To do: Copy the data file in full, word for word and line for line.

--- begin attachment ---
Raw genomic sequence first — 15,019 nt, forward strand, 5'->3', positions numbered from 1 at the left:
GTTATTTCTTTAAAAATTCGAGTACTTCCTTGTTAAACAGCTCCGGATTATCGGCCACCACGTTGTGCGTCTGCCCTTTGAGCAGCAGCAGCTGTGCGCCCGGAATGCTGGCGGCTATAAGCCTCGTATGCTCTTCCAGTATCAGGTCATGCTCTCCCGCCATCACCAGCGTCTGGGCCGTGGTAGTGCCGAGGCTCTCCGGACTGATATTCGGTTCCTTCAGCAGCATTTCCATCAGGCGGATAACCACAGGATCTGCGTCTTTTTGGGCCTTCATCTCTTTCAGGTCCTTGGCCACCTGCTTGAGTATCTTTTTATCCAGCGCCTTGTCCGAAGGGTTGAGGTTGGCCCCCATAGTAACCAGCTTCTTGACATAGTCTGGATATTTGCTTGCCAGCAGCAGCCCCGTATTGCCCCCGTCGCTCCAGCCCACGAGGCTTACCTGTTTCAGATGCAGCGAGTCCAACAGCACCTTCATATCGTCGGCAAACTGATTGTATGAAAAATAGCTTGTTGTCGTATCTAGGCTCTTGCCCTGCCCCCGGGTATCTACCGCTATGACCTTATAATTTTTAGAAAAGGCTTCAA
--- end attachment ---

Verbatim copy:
Raw genomic sequence first — 15,019 nt, forward strand, 5'->3', positions numbered from 1 at the left:
GTTATTTCTTTAAAAATTCGAGTACTTCCTTGTTAAACAGCTCCGGATTATCGGCCACCACGTTGTGCGTCTGCCCTTTGAGCAGCAGCAGCTGTGCGCCCGGAATGCTGGCGGCTATAAGCCTCGTATGCTCTTCCAGTATCAGGTCATGCTCTCCCGCCATCACCAGCGTCTGGGCCGTGGTAGTGCCGAGGCTCTCCGGACTGATATTCGGTTCCTTCAGCAGCATTTCCATCAGGCGGATAACCACAGGATCTGCGTCTTTTTGGGCCTTCATCTCTTTCAGGTCCTTGGCCACCTGCTTGAGTATCTTTTTATCCAGCGCCTTGTCCGAAGGGTTGAGGTTGGCCCCCATAGTAACCAGCTTCTTGACATAGTCTGGATATTTGCTTGCCAGCAGCAGCCCCGTATTGCCCCCGTCGCTCCAGCCCACGAGGCTTACCTGTTTCAGATGCAGCGAGTCCAACAGCACCTTCATATCGTCGGCAAACTGATTGTATGAAAAATAGCTTGTTGTCGTATCTAGGCTCTTGCCCTGCCCCCGGGTATCTACCGCTATGACCTTATAATTTTTAGAAAAGGCTTCAA